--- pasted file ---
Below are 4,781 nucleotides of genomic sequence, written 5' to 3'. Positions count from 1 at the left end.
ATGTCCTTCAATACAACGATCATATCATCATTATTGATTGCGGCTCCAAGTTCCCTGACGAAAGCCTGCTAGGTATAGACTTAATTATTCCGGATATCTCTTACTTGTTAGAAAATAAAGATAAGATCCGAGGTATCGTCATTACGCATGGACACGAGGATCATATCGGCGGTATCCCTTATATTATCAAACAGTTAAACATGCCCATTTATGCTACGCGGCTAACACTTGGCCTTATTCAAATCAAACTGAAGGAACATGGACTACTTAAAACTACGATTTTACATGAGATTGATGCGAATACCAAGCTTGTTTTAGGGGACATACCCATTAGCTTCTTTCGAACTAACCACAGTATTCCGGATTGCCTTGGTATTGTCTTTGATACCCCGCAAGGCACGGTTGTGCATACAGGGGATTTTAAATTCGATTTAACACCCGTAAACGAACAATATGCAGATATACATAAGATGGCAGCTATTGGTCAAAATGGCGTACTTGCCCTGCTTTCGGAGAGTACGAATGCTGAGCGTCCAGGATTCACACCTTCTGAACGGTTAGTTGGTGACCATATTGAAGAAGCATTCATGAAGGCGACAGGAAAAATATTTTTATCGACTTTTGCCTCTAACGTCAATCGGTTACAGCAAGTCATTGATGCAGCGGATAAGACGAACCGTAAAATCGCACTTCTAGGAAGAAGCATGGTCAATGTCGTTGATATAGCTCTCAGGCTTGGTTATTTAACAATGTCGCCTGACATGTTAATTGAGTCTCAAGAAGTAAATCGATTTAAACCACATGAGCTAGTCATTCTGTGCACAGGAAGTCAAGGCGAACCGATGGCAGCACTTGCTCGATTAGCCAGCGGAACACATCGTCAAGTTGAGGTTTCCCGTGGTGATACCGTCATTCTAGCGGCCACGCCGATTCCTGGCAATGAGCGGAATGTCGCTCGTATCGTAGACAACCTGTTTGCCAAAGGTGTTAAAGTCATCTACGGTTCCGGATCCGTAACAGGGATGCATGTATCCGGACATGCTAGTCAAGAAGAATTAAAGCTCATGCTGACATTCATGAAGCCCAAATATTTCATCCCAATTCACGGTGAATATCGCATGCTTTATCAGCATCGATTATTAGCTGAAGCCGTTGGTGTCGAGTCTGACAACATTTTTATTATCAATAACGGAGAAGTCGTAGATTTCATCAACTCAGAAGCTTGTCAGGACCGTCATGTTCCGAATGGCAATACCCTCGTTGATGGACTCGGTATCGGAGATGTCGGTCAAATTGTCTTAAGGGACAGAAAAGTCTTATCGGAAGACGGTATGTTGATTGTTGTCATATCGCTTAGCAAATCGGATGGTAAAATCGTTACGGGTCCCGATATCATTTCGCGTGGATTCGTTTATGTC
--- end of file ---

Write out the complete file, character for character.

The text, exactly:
Below are 4,781 nucleotides of genomic sequence, written 5' to 3'. Positions count from 1 at the left end.
ATGTCCTTCAATACAACGATCATATCATCATTATTGATTGCGGCTCCAAGTTCCCTGACGAAAGCCTGCTAGGTATAGACTTAATTATTCCGGATATCTCTTACTTGTTAGAAAATAAAGATAAGATCCGAGGTATCGTCATTACGCATGGACACGAGGATCATATCGGCGGTATCCCTTATATTATCAAACAGTTAAACATGCCCATTTATGCTACGCGGCTAACACTTGGCCTTATTCAAATCAAACTGAAGGAACATGGACTACTTAAAACTACGATTTTACATGAGATTGATGCGAATACCAAGCTTGTTTTAGGGGACATACCCATTAGCTTCTTTCGAACTAACCACAGTATTCCGGATTGCCTTGGTATTGTCTTTGATACCCCGCAAGGCACGGTTGTGCATACAGGGGATTTTAAATTCGATTTAACACCCGTAAACGAACAATATGCAGATATACATAAGATGGCAGCTATTGGTCAAAATGGCGTACTTGCCCTGCTTTCGGAGAGTACGAATGCTGAGCGTCCAGGATTCACACCTTCTGAACGGTTAGTTGGTGACCATATTGAAGAAGCATTCATGAAGGCGACAGGAAAAATATTTTTATCGACTTTTGCCTCTAACGTCAATCGGTTACAGCAAGTCATTGATGCAGCGGATAAGACGAACCGTAAAATCGCACTTCTAGGAAGAAGCATGGTCAATGTCGTTGATATAGCTCTCAGGCTTGGTTATTTAACAATGTCGCCTGACATGTTAATTGAGTCTCAAGAAGTAAATCGATTTAAACCACATGAGCTAGTCATTCTGTGCACAGGAAGTCAAGGCGAACCGATGGCAGCACTTGCTCGATTAGCCAGCGGAACACATCGTCAAGTTGAGGTTTCCCGTGGTGATACCGTCATTCTAGCGGCCACGCCGATTCCTGGCAATGAGCGGAATGTCGCTCGTATCGTAGACAACCTGTTTGCCAAAGGTGTTAAAGTCATCTACGGTTCCGGATCCGTAACAGGGATGCATGTATCCGGACATGCTAGTCAAGAAGAATTAAAGCTCATGCTGACATTCATGAAGCCCAAATATTTCATCCCAATTCACGGTGAATATCGCATGCTTTATCAGCATCGATTATTAGCTGAAGCCGTTGGTGTCGAGTCTGACAACATTTTTATTATCAATAACGGAGAAGTCGTAGATTTCATCAACTCAGAAGCTTGTCAGGACCGTCATGTTCCGAATGGCAATACCCTCGTTGATGGACTCGGTATCGGAGATGTCGGTCAAATTGTCTTAAGGGACAGAAAAGTCTTATCGGAAGACGGTATGTTGATTGTTGTCATATCGCTTAGCAAATCGGATGGTAAAATCGTTACGGGTCCCGATATCATTTCGCGTGGATTCGTTTATGTC